Apr 2, 2008
At the beginning of Lent, I wrote a pastoral letter to all in our diocese. The title of the letter was taken from the words of St. Paul that we heard in the second reading at Mass on Ash Wednesday, "We implore you on behalf of Christ, be reconciled to God."
My hope was to amplify the invitation of Jesus Christ himself, an invitation to reconciliation in two aspects. The first is the gift of personal forgiveness of sins in the sacrament of penance and reconciliation. The second is the opportunity to extend the reconciliation of Christ to members of our families, parishes and communities who may feel separated from the love of God because of particular hurt they have experienced.
I am grateful that so many of you heard and accepted this invitation to reconciliation during the weeks of Lent. In parishes all across our diocese, thousands of Catholics accepted responsibility for sin, confessed their guilt and received the gift of absolution from a priest. I am one of you who received this powerful sacramental gift. Others have been moved to apologize to those whom they may have hurt or to accept apologies that have been offered. Some have approached our diocesan tribunal for help with the circumstances of their marriages. I have heard from several people who are still hurting too deeply to approach the sacraments, but they have heard the invitation and the desire we have that they not be isolated.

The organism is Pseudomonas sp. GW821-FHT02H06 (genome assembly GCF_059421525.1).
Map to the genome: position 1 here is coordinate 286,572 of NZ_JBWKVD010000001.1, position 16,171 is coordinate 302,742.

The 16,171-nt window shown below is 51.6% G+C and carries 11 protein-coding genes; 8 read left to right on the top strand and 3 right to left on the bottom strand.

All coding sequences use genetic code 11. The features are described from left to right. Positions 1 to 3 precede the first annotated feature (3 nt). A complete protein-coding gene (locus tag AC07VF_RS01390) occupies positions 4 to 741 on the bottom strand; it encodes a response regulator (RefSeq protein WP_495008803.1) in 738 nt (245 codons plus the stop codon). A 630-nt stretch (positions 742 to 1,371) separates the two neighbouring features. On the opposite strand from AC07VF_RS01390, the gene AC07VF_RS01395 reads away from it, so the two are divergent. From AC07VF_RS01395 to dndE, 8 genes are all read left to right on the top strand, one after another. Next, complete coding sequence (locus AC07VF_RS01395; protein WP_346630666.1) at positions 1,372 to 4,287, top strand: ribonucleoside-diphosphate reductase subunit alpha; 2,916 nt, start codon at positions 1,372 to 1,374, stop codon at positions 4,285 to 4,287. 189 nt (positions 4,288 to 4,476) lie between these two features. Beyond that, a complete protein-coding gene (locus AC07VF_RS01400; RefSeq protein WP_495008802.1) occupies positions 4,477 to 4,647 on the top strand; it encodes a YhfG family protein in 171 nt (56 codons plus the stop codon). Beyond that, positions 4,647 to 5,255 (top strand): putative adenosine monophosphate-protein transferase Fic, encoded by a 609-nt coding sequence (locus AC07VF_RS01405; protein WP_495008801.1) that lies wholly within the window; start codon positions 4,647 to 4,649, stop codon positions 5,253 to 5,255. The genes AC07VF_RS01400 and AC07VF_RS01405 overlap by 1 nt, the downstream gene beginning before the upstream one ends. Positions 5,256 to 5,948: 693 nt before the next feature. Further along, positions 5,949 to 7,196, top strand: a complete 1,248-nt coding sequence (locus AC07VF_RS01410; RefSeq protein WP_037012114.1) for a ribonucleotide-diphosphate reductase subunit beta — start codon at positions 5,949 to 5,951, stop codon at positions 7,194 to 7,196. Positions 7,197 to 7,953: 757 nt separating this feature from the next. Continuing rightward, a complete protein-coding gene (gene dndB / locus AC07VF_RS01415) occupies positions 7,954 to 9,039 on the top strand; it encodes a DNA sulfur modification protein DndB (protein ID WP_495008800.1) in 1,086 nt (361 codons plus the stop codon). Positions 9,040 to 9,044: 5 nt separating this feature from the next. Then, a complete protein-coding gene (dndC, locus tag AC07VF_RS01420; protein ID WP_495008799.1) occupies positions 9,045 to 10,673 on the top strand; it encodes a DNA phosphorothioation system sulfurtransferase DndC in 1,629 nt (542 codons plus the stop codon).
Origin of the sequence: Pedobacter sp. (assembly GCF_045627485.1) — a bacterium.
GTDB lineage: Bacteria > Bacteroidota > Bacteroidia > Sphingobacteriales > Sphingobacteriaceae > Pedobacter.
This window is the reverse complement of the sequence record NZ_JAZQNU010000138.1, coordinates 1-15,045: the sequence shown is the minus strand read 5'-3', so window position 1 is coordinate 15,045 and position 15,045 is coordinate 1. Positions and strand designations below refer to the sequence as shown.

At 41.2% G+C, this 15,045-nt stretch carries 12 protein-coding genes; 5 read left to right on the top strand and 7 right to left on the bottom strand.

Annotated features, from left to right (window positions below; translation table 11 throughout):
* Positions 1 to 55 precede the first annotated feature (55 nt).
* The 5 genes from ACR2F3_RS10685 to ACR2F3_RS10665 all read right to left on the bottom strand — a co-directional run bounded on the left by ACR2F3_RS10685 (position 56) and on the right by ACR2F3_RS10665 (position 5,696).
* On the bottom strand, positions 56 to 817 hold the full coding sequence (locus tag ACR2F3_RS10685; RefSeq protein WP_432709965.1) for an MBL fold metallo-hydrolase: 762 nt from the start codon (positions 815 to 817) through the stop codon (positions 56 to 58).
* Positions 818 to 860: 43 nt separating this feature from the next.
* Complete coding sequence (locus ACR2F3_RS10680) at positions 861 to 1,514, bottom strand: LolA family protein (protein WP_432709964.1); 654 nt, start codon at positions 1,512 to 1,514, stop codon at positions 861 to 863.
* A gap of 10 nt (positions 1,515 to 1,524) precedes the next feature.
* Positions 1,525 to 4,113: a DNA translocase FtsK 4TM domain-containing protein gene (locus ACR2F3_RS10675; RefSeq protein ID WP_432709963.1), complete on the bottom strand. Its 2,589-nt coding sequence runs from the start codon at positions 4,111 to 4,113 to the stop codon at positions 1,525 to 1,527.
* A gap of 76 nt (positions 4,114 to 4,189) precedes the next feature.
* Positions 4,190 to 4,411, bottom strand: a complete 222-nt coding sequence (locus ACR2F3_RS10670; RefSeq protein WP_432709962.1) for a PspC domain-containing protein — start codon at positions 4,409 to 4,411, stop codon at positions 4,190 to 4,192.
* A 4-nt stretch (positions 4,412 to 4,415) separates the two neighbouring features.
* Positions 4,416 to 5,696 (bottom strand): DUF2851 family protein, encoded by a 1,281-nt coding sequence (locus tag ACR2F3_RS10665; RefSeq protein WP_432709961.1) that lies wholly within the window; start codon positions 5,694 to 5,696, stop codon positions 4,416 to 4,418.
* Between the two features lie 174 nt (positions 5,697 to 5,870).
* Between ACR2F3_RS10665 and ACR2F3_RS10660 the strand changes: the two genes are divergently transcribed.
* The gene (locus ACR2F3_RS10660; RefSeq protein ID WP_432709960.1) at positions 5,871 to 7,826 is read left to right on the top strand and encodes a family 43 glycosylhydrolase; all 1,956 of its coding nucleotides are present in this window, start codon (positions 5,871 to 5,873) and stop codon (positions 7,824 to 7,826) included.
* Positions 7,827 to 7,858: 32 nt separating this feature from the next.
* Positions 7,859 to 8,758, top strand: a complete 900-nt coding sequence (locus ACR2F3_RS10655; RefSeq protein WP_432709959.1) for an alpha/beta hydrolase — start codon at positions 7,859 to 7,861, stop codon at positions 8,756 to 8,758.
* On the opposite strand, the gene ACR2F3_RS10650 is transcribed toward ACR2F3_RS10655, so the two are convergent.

At Easter we come to understand, once again, why profound and ongoing reconciliation is possible. In Jesus Christ, God has conquered sin and the effects of sin, including death itself. Because of the resurrection, we know that Jesus' promise of forgiveness and life is more than wishful thinking. A power is offered to us in the risen Christ beyond anything that we humans could do for ourselves. In the risen Christ, we are given the gift of hope, a gift that saves us from being satisfied with our current experience of sin and its effects. More than looking forward to eternal life, we long to experience it even now. This experience is possible in the celebration of the sacraments, which extend the power of Easter into the lives of the faithful all year long.